Wolves in CISC Clothing

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Not Quite EPIC

The Crusoe VLIW processor has 160 physical registers which are divided into 64 general purpose registers (GPRs), 48 GPR “shadow” registers, 32 floating point registers (FPRs), and 16 FPR “shadow” registers. The GPRs are 32 bits wide while the FPRs are 80 bits wide to support the extended precision FP data format characteristic of the x86’s “x87” FP execution model. The presence of the shadow registers along with special alias detection logic allows the CMS to generate efficient VLIW code that can function in a speculative and/or out-of-order fashion to duplicate the functionality of x86 code segments without giving up the ability to mimic x86 precise exception handling. Instead of being constrained to keep the simulated x86 processor state consistent with x86 execution semantics at every x86 instruction boundary, CMS will generate a group of N VLIW instructions that correspond to the semantics of a group of M x86 instructions in totality but not individually. Within those N instructions, new values can be calculated speculatively and stored in the working set GPRs and FPRs. The CMS marks the end of this group with a special “commit” flag in the VLIW code which causes the contents of working set GPRs and FPRs to be copied into corresponding shadow registers. At such points the state of the VLIW computation is considered coherent with respect to the simulated x86 state.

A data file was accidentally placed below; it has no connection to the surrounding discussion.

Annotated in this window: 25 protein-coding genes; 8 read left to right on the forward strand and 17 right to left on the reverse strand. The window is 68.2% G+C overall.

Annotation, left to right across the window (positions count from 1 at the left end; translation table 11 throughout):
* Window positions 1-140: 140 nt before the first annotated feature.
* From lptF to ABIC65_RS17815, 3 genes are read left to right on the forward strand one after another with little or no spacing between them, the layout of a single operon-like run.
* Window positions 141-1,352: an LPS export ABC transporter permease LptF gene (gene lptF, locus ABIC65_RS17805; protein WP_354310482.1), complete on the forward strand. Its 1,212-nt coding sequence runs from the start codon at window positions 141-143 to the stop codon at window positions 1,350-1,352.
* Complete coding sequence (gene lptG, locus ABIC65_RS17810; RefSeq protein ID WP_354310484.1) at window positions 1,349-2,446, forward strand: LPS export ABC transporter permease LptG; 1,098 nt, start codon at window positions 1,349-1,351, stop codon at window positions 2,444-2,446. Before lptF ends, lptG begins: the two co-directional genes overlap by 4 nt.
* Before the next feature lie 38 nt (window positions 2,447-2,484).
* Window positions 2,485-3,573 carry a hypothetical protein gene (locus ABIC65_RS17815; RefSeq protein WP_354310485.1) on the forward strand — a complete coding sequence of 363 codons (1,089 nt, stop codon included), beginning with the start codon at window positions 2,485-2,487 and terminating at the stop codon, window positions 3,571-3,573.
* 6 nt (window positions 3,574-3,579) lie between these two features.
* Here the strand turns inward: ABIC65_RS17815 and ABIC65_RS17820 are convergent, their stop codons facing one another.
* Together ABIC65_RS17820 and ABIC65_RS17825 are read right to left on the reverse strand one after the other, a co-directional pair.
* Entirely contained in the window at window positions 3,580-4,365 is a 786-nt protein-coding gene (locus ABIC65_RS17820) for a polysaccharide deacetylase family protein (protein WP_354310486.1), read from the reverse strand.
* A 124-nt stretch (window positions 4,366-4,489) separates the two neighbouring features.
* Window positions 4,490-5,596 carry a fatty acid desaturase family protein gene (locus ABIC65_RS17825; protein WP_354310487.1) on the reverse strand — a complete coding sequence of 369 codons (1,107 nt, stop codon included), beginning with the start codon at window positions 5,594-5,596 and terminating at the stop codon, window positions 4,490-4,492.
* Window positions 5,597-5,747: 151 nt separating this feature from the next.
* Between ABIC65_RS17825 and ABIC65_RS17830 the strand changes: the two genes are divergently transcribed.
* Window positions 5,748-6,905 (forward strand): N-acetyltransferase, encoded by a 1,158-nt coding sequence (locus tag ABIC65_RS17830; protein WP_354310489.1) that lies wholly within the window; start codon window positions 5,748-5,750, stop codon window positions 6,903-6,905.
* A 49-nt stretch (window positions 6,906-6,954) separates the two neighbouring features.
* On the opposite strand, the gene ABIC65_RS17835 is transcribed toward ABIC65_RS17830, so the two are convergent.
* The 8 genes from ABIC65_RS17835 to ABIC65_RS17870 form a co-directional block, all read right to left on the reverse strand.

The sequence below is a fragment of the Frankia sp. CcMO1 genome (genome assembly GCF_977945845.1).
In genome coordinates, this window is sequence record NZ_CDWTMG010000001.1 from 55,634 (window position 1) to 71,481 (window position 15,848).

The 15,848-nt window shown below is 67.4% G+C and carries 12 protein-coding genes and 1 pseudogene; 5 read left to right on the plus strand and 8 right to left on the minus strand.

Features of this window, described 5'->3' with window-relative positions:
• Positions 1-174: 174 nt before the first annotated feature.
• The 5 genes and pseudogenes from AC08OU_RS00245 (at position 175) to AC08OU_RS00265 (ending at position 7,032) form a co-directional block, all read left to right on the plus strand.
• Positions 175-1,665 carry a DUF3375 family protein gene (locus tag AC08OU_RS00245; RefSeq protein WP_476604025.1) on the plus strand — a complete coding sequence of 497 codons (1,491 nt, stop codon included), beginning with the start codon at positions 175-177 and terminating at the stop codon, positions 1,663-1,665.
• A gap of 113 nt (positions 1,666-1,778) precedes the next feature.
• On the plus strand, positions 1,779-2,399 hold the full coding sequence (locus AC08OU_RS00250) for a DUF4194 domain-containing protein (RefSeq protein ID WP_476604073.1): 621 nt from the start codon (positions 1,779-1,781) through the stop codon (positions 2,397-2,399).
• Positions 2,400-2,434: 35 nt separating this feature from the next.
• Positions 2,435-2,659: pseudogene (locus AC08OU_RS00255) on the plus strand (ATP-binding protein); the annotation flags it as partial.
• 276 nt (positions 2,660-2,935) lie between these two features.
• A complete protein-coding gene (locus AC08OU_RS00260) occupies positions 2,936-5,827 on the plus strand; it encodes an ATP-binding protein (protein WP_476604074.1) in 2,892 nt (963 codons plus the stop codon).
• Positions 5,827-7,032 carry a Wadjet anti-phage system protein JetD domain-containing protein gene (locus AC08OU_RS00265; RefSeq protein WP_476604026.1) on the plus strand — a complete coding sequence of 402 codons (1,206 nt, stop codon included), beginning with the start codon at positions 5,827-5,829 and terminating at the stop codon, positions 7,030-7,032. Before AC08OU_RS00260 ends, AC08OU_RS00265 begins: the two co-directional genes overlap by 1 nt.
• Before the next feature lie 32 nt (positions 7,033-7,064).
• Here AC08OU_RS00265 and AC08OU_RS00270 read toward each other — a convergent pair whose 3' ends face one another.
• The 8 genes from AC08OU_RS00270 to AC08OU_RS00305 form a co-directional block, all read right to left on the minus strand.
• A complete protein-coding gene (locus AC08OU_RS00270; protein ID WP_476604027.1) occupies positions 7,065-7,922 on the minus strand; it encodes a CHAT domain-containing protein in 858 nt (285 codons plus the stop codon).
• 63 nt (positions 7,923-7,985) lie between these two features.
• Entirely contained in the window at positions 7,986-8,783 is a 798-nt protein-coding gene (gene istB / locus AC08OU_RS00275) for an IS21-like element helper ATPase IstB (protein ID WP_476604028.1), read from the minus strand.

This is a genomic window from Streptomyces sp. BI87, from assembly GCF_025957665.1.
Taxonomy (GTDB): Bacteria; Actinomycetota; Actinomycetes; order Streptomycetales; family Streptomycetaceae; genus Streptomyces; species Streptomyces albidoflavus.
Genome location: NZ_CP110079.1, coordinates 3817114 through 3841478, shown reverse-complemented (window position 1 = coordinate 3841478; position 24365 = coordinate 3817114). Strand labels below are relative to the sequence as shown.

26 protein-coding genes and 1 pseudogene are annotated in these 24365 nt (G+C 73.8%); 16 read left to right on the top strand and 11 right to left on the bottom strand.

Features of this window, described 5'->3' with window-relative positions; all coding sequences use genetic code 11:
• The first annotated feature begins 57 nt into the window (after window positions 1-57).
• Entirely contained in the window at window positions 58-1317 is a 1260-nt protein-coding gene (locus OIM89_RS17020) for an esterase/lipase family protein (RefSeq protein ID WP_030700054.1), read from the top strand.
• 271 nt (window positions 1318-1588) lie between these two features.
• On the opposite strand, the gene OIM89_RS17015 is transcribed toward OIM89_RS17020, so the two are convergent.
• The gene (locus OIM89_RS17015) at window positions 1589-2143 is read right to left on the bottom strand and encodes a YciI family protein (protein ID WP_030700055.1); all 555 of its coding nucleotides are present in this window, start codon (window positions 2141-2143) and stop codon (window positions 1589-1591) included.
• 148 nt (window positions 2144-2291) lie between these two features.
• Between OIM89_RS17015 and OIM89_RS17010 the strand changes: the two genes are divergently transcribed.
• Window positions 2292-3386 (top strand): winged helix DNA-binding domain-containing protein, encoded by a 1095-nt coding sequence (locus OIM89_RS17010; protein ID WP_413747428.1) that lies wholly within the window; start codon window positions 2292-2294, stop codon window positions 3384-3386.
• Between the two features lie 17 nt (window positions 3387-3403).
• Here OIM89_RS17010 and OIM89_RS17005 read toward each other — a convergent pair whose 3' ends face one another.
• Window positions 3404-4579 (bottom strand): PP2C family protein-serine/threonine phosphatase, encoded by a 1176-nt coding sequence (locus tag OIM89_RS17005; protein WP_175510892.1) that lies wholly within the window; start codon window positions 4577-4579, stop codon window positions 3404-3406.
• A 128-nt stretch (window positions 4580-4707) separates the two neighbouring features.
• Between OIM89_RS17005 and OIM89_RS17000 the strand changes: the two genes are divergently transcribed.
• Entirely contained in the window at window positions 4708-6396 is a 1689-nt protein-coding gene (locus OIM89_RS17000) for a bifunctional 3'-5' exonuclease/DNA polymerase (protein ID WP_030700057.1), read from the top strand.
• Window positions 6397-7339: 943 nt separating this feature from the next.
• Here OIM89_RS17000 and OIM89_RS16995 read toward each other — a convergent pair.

If an exception happens during the execution of VLIW code in between commit points, then special code within the CMS rolls back the contents of some GPRs and FPRs using the contents of their corresponding shadow registers to the previous VLIW/x86 coherence point. CMS then marches x86 execution forward from that point using instruction by instruction emulation until the original exception occurs again [11]. At this point it can be accurately reported with respect to the specific x86 instruction that caused it and the precise exception handling model of the x86 ISA can be accurately mimicked. To achieve the same roll back capability for memory operations, the Crusoe has the capability to collect and defer memory store operations until the CMS-generated VLIW code is ready to commit all the deferred stores to memory at which point they are all released. If an exception occurs prior to committal, then the delayed store operations are simply discarded. The Crusoe also incorporates a hardware feature in the MMU to detect self-modifying code. In such a case an interrupt is signaled to the CMS to signal it to invalidate the appropriate section of translated VLIW code corresponding to the modified x86 code and force itself to emulate or translate the new x86 code bytes over again if and when it becomes necessary by x86 program flow into the modified code.

The first generation Crusoe core is a 4 issue wide VLIW whose instruction set includes primitive instructions that are designed to accelerate the execution of x86, x87, and MMX operation semantics. Transmeta’s recently disclosed second generation Efficeon core is an 8 issue wide VLIW with a new instruction set that in addition to Crusoe’s capabilities, adds support for the newer SSE and SSE2 extensions to x86. The instruction issue capability/execution resources of the Crusoe and Efficeon cores are shown in Figure 4.

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Figure 4 – Comparison of Crusoe and Efficeon

Efficeon’s new native instruction set is the result of careful analysis of the performance characteristics of the first generation Crusoe processor and CMS measured while running popular x86 PC applications and operating systems. One quite unusual feature added to Efficeon is an execute instruction that allows a native VLIW instruction to be constructed within the processor and executed on the fly. This capability was added to improve the average performance of the CMS interpreter [12].

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